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A Sputum Screening Test to Rule Out Pneumonia at an Early Stage With High Negative Predictive Value

Ramezani, Amir, MD*†; Eng, Lars, PhD; Turkina, Maria V., PhD§; Theodorsson, Annette, PhD, MD*†; Nayeri, Fariba, PhD, MD

doi: 10.1097/POC.0000000000000170
Original Article

Background Pneumonia is a serious and widespread cause of morbidity and mortality. At an early stage, the symptoms are similar to other respiratory disorders, and there is no single criterion standard for diagnosis. Antibiotics are used too often as a precaution.

Objectives The objective of this study was to perform an assessment and clinical evaluation of a rapid sputum screening test (index test) to rule out pneumonia.

Methods Leftover sputum samples (467) collected at the Department of Microbiology from November 2016 to March 2017 were blindly analyzed within 72 hours with the index test. The clinical accuracy of the test was estimated for pneumonia by comparison with the established diagnosis by independent physicians (International Classification of Diseases, 10th Revision). Hepatocyte growth factor and calprotectin were measured on random samples (80), and layman volunteers (40) were asked to perform the test on artificial samples.

Results Two of 73 cases of pneumonia (community-acquired and nosocomial) showed negative results by the sputum strip test (97% sensitivity and 94% negative predictive value). The test results were highly correlated to hepatocyte growth factor and calprotectin concentrations in samples (R 2 = 67% respective 39%). Importantly, all of the volunteers were able to estimate the correct positive and negative results.

Conclusions The novel rapid sputum test represents a feasible tool for screening and ruling out the overwhelming majority of nonsevere respiratory infections at primary care settings, at home or when properly equipped laboratories are not available.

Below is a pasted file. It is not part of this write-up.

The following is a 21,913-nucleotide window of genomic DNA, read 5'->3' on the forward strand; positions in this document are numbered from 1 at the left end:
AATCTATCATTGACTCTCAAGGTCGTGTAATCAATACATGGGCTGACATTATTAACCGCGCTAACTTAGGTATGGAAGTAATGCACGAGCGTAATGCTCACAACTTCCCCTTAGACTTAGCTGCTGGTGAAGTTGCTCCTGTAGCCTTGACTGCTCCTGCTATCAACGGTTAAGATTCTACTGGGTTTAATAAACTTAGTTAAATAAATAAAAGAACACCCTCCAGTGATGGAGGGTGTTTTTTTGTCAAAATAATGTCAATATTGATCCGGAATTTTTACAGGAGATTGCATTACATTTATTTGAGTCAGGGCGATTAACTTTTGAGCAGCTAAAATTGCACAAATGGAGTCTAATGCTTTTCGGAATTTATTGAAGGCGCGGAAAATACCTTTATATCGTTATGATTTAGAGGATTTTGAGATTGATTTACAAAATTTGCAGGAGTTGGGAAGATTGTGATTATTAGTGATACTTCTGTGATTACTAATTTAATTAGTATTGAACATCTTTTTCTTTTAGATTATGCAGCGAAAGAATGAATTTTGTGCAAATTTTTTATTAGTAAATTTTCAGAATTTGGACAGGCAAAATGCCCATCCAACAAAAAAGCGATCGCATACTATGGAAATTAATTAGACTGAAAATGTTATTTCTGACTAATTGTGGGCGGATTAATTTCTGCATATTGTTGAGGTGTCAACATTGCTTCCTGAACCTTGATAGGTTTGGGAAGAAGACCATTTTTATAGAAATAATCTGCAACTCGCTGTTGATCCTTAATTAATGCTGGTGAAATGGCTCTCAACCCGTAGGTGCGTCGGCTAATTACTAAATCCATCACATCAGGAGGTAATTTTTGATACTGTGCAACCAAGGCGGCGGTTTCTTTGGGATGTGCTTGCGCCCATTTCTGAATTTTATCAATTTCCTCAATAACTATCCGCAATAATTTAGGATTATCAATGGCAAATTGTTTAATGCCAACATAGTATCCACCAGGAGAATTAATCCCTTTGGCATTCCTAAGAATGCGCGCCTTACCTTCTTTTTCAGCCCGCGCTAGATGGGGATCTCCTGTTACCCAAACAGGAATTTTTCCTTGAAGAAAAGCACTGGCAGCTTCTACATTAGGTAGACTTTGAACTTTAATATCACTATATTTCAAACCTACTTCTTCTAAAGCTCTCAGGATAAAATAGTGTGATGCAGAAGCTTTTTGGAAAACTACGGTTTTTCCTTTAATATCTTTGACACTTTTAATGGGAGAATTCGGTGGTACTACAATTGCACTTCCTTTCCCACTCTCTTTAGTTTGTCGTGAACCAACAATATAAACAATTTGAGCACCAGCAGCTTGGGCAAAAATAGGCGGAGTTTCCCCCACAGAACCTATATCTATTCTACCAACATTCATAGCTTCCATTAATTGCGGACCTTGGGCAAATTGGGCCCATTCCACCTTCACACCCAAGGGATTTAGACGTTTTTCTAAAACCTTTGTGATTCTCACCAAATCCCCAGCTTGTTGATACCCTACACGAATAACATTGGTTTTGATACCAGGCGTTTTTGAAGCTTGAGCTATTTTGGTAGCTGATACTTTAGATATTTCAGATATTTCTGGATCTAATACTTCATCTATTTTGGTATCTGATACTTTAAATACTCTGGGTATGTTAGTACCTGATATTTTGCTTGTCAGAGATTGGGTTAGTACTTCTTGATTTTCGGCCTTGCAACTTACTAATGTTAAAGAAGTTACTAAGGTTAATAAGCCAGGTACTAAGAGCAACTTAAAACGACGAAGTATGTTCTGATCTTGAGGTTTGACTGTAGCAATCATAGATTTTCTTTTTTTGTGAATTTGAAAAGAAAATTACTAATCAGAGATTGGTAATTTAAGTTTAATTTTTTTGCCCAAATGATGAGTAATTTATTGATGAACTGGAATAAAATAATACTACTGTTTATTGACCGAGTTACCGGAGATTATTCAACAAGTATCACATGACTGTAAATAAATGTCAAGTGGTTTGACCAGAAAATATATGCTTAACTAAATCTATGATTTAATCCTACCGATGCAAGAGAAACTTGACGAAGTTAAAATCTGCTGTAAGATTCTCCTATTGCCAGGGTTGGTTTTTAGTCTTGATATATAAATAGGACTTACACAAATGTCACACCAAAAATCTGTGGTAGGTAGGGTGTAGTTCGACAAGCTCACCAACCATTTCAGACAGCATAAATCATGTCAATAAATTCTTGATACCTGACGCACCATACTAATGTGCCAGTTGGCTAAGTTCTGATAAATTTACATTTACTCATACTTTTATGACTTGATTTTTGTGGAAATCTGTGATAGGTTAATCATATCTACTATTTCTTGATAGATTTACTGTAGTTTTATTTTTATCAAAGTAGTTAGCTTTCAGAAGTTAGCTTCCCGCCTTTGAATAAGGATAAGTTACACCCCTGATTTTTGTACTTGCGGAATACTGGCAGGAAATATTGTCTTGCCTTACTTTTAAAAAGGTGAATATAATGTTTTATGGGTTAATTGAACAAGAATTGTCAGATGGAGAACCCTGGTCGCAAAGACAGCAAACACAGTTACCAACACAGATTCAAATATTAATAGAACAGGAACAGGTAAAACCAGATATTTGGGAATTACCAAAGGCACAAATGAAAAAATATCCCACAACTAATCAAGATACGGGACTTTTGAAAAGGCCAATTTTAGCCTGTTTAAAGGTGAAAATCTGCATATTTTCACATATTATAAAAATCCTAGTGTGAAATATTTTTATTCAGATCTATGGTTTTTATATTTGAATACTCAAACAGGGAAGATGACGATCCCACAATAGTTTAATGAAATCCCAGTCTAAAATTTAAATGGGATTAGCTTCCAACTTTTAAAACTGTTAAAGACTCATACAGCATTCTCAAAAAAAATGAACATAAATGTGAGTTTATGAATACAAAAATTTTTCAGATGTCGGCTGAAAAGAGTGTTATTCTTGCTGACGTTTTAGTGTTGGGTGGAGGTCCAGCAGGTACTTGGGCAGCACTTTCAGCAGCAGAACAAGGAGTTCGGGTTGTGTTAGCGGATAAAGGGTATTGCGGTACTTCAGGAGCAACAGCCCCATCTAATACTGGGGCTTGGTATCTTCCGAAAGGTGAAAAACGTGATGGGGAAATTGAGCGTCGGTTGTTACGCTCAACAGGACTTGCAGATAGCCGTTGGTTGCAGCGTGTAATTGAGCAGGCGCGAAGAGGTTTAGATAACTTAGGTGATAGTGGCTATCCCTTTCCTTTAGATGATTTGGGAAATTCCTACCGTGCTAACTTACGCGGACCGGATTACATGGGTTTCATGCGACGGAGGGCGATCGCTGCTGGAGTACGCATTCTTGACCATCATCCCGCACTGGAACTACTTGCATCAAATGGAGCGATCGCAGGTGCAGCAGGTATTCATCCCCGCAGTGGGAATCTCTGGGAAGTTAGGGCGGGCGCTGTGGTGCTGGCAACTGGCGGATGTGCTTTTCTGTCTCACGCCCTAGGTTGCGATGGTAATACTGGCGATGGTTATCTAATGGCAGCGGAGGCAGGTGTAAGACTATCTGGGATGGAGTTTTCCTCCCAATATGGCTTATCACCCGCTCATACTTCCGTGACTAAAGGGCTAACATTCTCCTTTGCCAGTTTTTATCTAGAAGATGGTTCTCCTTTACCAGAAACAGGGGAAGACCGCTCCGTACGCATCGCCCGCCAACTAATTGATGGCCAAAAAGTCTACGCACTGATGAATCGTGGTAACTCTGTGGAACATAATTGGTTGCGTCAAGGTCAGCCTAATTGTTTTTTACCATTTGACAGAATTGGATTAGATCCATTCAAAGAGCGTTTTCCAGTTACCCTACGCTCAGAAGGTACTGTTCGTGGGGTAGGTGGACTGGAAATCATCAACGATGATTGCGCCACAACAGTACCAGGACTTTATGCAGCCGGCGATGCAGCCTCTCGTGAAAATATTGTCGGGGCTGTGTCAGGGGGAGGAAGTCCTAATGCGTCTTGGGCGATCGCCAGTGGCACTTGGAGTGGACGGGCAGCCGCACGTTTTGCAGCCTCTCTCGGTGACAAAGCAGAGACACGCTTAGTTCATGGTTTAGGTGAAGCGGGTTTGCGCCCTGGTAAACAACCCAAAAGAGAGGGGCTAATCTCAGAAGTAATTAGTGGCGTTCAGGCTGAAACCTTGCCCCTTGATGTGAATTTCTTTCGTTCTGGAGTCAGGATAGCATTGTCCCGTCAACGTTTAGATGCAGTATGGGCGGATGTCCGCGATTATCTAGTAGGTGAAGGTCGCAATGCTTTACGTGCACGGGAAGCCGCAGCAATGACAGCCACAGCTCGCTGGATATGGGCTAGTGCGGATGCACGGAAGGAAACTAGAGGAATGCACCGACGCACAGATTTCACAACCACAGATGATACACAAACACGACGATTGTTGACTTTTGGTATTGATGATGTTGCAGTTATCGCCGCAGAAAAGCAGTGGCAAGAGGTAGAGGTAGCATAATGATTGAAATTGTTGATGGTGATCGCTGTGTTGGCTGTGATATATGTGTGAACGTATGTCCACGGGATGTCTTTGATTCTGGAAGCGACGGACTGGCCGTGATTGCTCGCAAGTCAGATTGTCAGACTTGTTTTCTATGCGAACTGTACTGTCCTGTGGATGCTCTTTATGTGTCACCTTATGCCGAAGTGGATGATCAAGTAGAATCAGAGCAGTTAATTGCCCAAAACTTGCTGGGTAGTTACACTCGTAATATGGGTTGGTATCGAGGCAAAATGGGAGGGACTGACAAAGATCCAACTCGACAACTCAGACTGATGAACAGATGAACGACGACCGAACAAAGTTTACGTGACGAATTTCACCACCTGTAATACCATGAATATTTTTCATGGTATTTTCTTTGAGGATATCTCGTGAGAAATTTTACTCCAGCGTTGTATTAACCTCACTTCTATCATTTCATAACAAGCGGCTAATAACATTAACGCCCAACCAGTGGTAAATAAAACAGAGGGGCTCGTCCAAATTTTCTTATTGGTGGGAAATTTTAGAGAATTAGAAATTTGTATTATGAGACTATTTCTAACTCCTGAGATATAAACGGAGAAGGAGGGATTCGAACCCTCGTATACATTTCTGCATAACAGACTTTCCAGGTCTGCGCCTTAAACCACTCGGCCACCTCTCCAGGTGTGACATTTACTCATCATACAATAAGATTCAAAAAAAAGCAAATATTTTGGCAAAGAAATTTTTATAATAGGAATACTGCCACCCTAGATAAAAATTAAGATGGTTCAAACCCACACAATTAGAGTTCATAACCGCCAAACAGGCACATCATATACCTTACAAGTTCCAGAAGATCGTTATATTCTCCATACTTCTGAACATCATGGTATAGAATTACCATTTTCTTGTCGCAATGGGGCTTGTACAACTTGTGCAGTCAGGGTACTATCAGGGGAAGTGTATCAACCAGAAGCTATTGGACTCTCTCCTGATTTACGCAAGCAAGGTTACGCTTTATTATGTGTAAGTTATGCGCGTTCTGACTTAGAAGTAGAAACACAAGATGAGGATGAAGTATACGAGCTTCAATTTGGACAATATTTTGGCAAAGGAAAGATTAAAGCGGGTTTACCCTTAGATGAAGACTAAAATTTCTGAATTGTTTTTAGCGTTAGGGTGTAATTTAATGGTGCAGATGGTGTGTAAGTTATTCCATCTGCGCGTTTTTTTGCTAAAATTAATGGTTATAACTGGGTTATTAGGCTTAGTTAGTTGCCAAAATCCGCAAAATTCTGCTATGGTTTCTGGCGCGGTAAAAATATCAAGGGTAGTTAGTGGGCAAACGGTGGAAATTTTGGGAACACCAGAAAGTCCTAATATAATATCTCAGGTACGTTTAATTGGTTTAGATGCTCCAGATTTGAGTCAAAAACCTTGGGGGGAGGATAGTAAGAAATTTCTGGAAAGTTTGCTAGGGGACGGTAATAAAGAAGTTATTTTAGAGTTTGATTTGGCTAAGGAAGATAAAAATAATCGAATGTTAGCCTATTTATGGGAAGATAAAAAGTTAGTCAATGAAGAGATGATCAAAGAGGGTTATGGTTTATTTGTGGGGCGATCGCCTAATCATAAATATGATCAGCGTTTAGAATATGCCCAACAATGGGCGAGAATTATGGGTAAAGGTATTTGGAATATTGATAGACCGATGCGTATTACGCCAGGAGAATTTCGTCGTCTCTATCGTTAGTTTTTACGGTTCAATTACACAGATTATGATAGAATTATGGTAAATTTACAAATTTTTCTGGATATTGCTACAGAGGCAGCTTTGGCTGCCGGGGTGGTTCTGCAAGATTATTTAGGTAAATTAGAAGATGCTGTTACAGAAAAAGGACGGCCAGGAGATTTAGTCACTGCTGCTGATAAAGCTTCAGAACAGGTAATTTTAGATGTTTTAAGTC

From the *Division of Neuro and Inflammation Science, Department of Clinical and Experimental Medicine, Linköping University;

Department of Neurosurgery, Anesthetics Operations and Specialty Surgery Center Region Östergötland;

The Institute for Protein Environmental Affinity Surveys (PEAS Institute); and

§Department of Clinical and Experimental Medicine, Linköping University, Linköping, Sweden.

Reprints: Fariba Nayeri, PhD, MD, The Institute for Protein Environmental Affinity Surveys (PEAS Institute), Linköping, Sweden. E-mail: fariba.nayeri@peas-foundation.com; fariba.nayeri@liu.se.

Authors’ contributions: AR participated in design of study and carried out the studies on paper journals, gone through the medical history in data journals, joined preclinical studies on samples and analysis of data and drafted the manuscript. LE participated in design of study and carried out SPR and ELISA, performed the statistical analysis and drafted the manuscript. MVT carried out preclinical studies on samples and analysis of data and drafted the manuscript. AT participated in the conception and design of the study, interpretation of results and drafted the manuscript. FN carried out studies on paper journals, participated in study design, interpretation of results and coordination and drafted the manuscript.

FN has grounded PEAS Institute, holding approved patents (P8808) related to sulfated glycan-binding proteins in detection of infection. The other authors declare no conflict of interest.

Supplemental digital contents are available for this article. Direct URL citations appear in the printed text and are provided in the HTML and PDF versions of this article on the journal’s Web site (www.poctjournal.com).

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